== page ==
In the 2017-2018 Federal Budget, the government announced that it will extend the scope of the Multinational Anti-avoidance Law (MAAL) so that it will apply to corporate structures that interpose partnerships that have any foreign resident partners, trusts that have any foreign resident trustees, and foreign trusts that temporarily have their central management and control in Australia. This measure, intended to ensure the integrity of the original policy intent, will apply retrospectively from January 1, 2016.

PwC observation:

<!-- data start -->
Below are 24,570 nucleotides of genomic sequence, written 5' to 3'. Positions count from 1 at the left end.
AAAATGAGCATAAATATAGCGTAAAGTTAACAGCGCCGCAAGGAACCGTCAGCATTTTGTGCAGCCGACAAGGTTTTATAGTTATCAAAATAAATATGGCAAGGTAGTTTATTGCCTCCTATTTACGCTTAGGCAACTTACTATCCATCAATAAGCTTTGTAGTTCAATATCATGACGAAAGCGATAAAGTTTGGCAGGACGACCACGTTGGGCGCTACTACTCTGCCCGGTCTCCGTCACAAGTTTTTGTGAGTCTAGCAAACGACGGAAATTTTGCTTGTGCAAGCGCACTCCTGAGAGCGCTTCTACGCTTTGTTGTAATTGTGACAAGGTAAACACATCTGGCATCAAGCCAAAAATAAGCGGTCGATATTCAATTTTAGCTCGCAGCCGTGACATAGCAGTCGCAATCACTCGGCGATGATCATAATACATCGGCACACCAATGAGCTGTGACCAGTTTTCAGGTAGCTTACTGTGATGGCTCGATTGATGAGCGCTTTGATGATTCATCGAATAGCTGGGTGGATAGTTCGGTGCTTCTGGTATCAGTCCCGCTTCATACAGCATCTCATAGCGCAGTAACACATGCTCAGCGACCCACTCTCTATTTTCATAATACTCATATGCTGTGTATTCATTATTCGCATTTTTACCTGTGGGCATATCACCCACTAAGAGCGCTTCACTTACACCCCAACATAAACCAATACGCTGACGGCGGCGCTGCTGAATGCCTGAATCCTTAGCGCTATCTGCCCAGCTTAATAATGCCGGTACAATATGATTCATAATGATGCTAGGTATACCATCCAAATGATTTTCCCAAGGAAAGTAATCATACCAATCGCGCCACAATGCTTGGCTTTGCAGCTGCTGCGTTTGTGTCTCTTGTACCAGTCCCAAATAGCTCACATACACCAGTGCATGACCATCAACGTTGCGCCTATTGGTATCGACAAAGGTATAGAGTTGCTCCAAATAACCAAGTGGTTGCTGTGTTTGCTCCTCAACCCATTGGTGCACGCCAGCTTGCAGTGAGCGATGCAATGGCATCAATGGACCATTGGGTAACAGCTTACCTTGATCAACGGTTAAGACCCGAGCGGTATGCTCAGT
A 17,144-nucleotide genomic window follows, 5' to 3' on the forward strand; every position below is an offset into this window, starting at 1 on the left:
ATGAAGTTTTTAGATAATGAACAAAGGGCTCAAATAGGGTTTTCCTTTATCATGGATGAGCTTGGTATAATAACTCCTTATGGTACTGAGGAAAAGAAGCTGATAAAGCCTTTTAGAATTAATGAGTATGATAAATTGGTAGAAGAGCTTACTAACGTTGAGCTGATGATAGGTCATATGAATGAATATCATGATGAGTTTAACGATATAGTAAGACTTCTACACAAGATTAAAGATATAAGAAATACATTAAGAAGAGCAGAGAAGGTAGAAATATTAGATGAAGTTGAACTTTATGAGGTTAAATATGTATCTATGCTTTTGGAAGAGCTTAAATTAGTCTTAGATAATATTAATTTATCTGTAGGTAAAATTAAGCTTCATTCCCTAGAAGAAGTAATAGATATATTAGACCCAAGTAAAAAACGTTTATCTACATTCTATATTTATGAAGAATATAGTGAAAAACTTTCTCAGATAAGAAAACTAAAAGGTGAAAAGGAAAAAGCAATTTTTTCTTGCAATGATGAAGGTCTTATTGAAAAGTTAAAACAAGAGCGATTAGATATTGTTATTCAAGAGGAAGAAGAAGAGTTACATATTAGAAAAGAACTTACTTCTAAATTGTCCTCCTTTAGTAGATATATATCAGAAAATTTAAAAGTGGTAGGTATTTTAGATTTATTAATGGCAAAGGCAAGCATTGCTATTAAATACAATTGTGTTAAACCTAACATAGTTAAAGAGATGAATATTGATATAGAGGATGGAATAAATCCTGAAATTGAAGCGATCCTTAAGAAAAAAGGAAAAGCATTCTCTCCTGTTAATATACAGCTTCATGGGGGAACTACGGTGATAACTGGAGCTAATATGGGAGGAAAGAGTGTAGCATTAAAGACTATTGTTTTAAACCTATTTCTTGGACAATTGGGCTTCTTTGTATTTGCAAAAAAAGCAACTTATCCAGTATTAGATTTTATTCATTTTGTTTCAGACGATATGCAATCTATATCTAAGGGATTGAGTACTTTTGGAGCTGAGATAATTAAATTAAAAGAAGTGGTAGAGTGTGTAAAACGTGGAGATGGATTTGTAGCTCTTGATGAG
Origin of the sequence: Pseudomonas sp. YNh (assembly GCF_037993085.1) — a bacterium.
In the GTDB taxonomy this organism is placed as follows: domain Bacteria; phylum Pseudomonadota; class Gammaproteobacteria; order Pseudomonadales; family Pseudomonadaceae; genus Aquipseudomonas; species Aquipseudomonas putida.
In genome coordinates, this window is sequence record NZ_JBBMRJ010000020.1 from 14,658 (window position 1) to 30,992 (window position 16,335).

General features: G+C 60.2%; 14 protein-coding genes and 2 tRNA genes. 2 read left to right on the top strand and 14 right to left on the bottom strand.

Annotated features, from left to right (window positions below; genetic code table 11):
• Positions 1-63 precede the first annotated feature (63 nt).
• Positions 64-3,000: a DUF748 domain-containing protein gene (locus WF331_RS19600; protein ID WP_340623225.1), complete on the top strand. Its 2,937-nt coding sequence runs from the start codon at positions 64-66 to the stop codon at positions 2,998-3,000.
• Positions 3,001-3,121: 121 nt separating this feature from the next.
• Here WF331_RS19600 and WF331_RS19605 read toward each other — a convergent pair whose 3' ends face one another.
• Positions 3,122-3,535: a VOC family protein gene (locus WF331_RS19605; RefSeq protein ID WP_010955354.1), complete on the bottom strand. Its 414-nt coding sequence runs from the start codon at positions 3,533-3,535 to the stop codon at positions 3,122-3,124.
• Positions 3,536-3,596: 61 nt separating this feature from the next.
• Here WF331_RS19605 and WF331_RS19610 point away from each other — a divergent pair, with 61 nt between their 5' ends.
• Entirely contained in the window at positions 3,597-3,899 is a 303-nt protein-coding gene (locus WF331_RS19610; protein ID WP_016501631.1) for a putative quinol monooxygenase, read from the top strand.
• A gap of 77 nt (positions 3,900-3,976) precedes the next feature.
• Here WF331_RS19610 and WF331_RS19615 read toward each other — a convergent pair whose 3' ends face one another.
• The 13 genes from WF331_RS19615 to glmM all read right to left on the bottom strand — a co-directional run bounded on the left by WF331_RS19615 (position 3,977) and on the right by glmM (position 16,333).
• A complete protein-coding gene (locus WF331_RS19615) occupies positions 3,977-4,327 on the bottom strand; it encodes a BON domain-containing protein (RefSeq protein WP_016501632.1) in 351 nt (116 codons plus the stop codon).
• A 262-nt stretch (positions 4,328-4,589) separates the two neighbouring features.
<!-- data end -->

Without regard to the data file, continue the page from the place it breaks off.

Given the increase in scope, taxpayers should assess the potential impact of the extension of the MAAL on their transactions and corporate structures. This will require a holistic analysis of various aspects of their arrangements including identifying the location and amount of foreign taxes paid, the non-tax rationale for arrangements, and the economic substance of all relevant entities; consideration of reasonable alternatives to the arrangements and whether a different tax outcome could have arisen.